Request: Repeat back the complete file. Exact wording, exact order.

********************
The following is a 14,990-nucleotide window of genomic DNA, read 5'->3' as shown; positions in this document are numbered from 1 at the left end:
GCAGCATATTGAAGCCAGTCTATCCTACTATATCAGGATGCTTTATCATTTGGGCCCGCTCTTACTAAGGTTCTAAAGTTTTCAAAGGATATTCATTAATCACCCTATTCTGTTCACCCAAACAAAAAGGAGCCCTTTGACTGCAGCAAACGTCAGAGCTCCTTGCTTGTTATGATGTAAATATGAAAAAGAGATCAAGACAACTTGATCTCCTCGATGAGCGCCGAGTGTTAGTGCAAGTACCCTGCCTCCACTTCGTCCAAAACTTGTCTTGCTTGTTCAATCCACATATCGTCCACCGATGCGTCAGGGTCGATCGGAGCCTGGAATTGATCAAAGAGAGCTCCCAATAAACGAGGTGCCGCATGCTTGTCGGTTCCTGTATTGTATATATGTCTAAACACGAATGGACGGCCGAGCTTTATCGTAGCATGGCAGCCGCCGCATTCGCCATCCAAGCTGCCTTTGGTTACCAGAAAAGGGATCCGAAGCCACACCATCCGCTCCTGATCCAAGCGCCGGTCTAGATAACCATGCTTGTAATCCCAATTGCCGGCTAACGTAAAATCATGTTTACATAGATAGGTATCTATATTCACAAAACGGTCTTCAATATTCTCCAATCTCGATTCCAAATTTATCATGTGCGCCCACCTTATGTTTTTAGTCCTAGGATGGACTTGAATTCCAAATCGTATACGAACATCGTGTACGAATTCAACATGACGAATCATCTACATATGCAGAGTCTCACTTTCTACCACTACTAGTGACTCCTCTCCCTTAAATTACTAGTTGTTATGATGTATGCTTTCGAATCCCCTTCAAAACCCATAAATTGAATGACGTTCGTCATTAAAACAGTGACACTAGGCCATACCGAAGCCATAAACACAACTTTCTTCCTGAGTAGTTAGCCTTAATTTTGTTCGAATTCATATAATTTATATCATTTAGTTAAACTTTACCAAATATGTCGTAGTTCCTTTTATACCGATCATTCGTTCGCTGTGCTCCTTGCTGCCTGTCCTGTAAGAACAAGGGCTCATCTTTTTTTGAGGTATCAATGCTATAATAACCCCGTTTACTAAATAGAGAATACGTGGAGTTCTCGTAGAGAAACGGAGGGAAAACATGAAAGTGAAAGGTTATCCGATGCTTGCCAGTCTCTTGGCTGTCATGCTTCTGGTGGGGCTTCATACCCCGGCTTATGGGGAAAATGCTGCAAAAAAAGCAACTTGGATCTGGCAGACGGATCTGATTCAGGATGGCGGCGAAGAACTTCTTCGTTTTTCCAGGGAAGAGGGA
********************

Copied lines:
The following is a 14,990-nucleotide window of genomic DNA, read 5'->3' as shown; positions in this document are numbered from 1 at the left end:
GCAGCATATTGAAGCCAGTCTATCCTACTATATCAGGATGCTTTATCATTTGGGCCCGCTCTTACTAAGGTTCTAAAGTTTTCAAAGGATATTCATTAATCACCCTATTCTGTTCACCCAAACAAAAAGGAGCCCTTTGACTGCAGCAAACGTCAGAGCTCCTTGCTTGTTATGATGTAAATATGAAAAAGAGATCAAGACAACTTGATCTCCTCGATGAGCGCCGAGTGTTAGTGCAAGTACCCTGCCTCCACTTCGTCCAAAACTTGTCTTGCTTGTTCAATCCACATATCGTCCACCGATGCGTCAGGGTCGATCGGAGCCTGGAATTGATCAAAGAGAGCTCCCAATAAACGAGGTGCCGCATGCTTGTCGGTTCCTGTATTGTATATATGTCTAAACACGAATGGACGGCCGAGCTTTATCGTAGCATGGCAGCCGCCGCATTCGCCATCCAAGCTGCCTTTGGTTACCAGAAAAGGGATCCGAAGCCACACCATCCGCTCCTGATCCAAGCGCCGGTCTAGATAACCATGCTTGTAATCCCAATTGCCGGCTAACGTAAAATCATGTTTACATAGATAGGTATCTATATTCACAAAACGGTCTTCAATATTCTCCAATCTCGATTCCAAATTTATCATGTGCGCCCACCTTATGTTTTTAGTCCTAGGATGGACTTGAATTCCAAATCGTATACGAACATCGTGTACGAATTCAACATGACGAATCATCTACATATGCAGAGTCTCACTTTCTACCACTACTAGTGACTCCTCTCCCTTAAATTACTAGTTGTTATGATGTATGCTTTCGAATCCCCTTCAAAACCCATAAATTGAATGACGTTCGTCATTAAAACAGTGACACTAGGCCATACCGAAGCCATAAACACAACTTTCTTCCTGAGTAGTTAGCCTTAATTTTGTTCGAATTCATATAATTTATATCATTTAGTTAAACTTTACCAAATATGTCGTAGTTCCTTTTATACCGATCATTCGTTCGCTGTGCTCCTTGCTGCCTGTCCTGTAAGAACAAGGGCTCATCTTTTTTTGAGGTATCAATGCTATAATAACCCCGTTTACTAAATAGAGAATACGTGGAGTTCTCGTAGAGAAACGGAGGGAAAACATGAAAGTGAAAGGTTATCCGATGCTTGCCAGTCTCTTGGCTGTCATGCTTCTGGTGGGGCTTCATACCCCGGCTTATGGGGAAAATGCTGCAAAAAAAGCAACTTGGATCTGGCAGACGGATCTGATTCAGGATGGCGGCGAAGAACTTCTTCGTTTTTCCAGGGAAGAGGGA